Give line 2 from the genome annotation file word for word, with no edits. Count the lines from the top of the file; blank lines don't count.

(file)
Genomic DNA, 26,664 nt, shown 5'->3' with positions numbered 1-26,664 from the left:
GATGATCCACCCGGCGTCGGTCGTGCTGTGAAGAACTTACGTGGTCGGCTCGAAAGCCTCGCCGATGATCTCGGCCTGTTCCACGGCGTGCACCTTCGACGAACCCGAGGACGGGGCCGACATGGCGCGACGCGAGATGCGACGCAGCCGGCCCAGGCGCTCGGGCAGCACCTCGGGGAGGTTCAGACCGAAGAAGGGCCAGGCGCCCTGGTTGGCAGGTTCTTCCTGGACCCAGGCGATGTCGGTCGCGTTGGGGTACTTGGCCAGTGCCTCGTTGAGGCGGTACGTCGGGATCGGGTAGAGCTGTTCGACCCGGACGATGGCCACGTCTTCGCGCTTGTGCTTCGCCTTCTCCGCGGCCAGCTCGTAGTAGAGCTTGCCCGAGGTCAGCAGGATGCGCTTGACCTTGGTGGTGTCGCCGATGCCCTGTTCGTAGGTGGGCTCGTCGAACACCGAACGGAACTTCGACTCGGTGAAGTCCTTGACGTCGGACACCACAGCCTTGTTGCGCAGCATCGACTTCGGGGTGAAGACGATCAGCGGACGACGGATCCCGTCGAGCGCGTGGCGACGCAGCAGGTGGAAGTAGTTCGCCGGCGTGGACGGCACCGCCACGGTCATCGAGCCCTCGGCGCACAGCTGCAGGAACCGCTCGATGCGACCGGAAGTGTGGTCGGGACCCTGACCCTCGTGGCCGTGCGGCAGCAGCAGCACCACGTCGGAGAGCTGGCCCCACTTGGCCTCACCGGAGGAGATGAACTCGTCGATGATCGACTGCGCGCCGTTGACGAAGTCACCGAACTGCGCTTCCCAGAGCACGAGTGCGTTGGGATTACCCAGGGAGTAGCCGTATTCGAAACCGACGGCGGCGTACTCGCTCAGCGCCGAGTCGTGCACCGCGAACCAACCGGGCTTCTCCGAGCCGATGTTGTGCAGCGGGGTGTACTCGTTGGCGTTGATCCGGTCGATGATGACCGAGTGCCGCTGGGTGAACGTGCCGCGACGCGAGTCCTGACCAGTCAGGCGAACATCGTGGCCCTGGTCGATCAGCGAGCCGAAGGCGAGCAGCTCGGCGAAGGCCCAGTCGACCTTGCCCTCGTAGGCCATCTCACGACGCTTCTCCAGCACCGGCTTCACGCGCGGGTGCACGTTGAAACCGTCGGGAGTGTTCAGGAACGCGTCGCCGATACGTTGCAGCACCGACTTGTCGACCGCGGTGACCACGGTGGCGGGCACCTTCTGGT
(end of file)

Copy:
GATGATCCACCCGGCGTCGGTCGTGCTGTGAAGAACTTACGTGGTCGGCTCGAAAGCCTCGCCGATGATCTCGGCCTGTTCCACGGCGTGCACCTTCGACGAACCCGAGGACGGGGCCGACATGGCGCGACGCGAGATGCGACGCAGCCGGCCCAGGCGCTCGGGCAGCACCTCGGGGAGGTTCAGACCGAAGAAGGGCCAGGCGCCCTGGTTGGCAGGTTCTTCCTGGACCCAGGCGATGTCGGTCGCGTTGGGGTACTTGGCCAGTGCCTCGTTGAGGCGGTACGTCGGGATCGGGTAGAGCTGTTCGACCCGGACGATGGCCACGTCTTCGCGCTTGTGCTTCGCCTTCTCCGCGGCCAGCTCGTAGTAGAGCTTGCCCGAGGTCAGCAGGATGCGCTTGACCTTGGTGGTGTCGCCGATGCCCTGTTCGTAGGTGGGCTCGTCGAACACCGAACGGAACTTCGACTCGGTGAAGTCCTTGACGTCGGACACCACAGCCTTGTTGCGCAGCATCGACTTCGGGGTGAAGACGATCAGCGGACGACGGATCCCGTCGAGCGCGTGGCGACGCAGCAGGTGGAAGTAGTTCGCCGGCGTGGACGGCACCGCCACGGTCATCGAGCCCTCGGCGCACAGCTGCAGGAACCGCTCGATGCGACCGGAAGTGTGGTCGGGACCCTGACCCTCGTGGCCGTGCGGCAGCAGCAGCACCACGTCGGAGAGCTGGCCCCACTTGGCCTCACCGGAGGAGATGAACTCGTCGATGATCGACTGCGCGCCGTTGACGAAGTCACCGAACTGCGCTTCCCAGAGCACGAGTGCGTTGGGATTACCCAGGGAGTAGCCGTATTCGAAACCGACGGCGGCGTACTCGCTCAGCGCCGAGTCGTGCACCGCGAACCAACCGGGCTTCTCCGAGCCGATGTTGTGCAGCGGGGTGTACTCGTTGGCGTTGATCCGGTCGATGATGACCGAGTGCCGCTGGGTGAACGTGCCGCGACGCGAGTCCTGACCAGTCAGGCGAACATCGTGGCCCTGGTCGATCAGCGAGCCGAAGGCGAGCAGCTCGGCGAAGGCCCAGTCGACCTTGCCCTCGTAGGCCATCTCACGACGCTTCTCCAGCACCGGCTTCACGCGCGGGTGCACGTTGAAACCGTCGGGAGTGTTCAGGAACGCGTCGCCGATACGTTGCAGCACCGACTTGTCGACCGCGGTGACCACGGTGGCGGGCACCTTCTGGT